Thursday, September 15, 2011

sleep update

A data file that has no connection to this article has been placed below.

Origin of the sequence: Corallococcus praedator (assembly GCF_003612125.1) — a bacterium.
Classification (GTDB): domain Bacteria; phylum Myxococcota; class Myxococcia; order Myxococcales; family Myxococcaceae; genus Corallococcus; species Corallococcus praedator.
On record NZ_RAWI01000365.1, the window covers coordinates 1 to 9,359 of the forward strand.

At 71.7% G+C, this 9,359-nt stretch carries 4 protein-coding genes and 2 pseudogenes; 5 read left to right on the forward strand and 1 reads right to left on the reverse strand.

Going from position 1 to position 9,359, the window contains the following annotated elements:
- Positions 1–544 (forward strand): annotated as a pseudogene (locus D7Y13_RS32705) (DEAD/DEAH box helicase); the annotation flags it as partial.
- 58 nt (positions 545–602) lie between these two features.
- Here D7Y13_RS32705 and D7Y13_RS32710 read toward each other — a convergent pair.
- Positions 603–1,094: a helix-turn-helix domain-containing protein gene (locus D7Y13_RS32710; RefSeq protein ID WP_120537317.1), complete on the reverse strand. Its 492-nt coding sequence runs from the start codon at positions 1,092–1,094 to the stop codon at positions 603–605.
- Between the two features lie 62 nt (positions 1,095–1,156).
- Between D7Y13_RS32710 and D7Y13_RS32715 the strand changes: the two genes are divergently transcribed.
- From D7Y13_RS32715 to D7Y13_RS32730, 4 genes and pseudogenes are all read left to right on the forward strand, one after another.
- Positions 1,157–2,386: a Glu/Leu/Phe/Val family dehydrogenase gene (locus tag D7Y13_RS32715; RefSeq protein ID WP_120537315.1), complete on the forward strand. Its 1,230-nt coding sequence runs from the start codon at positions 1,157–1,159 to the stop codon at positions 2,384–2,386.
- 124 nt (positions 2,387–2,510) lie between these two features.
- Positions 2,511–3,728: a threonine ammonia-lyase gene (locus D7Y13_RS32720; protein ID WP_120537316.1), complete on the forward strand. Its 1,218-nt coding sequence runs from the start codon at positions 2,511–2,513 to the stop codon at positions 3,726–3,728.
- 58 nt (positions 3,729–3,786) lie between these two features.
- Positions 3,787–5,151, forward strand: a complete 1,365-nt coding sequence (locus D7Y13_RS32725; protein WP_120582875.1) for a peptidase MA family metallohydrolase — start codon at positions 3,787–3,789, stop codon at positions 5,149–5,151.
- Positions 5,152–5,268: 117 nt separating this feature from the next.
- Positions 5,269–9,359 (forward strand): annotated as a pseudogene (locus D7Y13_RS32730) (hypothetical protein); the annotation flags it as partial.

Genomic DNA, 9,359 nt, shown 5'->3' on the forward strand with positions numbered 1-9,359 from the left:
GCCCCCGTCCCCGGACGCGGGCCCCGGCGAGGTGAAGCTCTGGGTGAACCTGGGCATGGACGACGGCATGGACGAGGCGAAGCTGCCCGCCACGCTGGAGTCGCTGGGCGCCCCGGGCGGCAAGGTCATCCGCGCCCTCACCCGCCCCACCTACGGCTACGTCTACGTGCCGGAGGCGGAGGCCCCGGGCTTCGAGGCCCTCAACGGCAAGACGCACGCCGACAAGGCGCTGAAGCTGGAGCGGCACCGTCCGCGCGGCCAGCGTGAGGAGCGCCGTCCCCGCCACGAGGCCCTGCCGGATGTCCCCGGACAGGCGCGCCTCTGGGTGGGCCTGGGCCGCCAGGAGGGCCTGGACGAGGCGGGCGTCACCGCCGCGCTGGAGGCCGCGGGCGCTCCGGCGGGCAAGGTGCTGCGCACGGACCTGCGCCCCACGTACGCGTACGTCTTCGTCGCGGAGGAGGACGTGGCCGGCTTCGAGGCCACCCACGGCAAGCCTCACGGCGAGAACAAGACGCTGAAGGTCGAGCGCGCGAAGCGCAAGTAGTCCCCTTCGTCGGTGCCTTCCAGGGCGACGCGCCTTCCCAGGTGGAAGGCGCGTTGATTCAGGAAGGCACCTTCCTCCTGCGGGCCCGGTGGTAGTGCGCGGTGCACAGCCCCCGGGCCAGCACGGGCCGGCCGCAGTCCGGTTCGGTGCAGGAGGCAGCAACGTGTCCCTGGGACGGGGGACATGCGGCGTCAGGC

We have made a little progress towards independent sleep. My most recent set up has been to put Julia's toddler bed in between my bed and the wall. This makes it impossible for her to fall out, and makes it pretty easy for me to lean over and nurse her in the night without waking her up every time I roll over, which I did when we were sharing a twin bed! Living in close quarters with family means that I'm not comfortable with nighttime crying, so I've been letting Julia nurse to sleep and nurse on demand through the night. These past weeks, instead of nursing to sleep at the breast, often Julia has nursed until drowsy in my arms and then pushed away. I immediately side her over to her bed and miracle of miracles, she rolls around for a minute, looking for a comfy pose and then falls asleep! On her own! No tears! She still wakes up and wants to nurse in the middle of the night, but several recent times have been less than a minute before she is back asleep. The early morning hours are when she nurses the most. I can soothe her into sleeping for an extra 1-3 hours by offering a nurse when she lifts her head. I suppose one day I should try just getting us up when she first wakes, but I really love my morning sleep. In fact, since mom and dad are up and about, I let Julia get up and go out to them, and I go back to sleep!!! (usually not for long, since she comes in to see what I'm up to, but still, the act of falling back to sleep is wonderful!) I kind of think that if I gave her a few minutes, she would fall back asleep when she wakes in the middle of the night, but since Olaf is sleeping in the room with us, and mom and dad are sleeping across the wall, I feel that any crying at all would wake everyone. It is kind of hard to remember how many times I nurse her in a night. Last night, I don't remember nursing at all until morning. Maybe there was one I forgot about, but maybe not! Some nights she wakes several times though, and I can remember that come morning. I'm not actively trying to wean Julia. Research tells me that a lot of babies who self-wean do so between ages 2 and 3, and we're still 6 months away from age 2. Since I'm not trying for any more right now, I feel fine with continuing nursing for the health benefits for both of us. Since breast cancer and osteoporosis have made an appearance in my extended family, I'm particularly aware that the longer I nurse, the lower my chances of getting either. One statistic I found says that women who lactate for a total of two or more years reduce their chances of developing breast cancer by 24 %. In case Julia is my only child, I'm happy to aim for two years of nursing.

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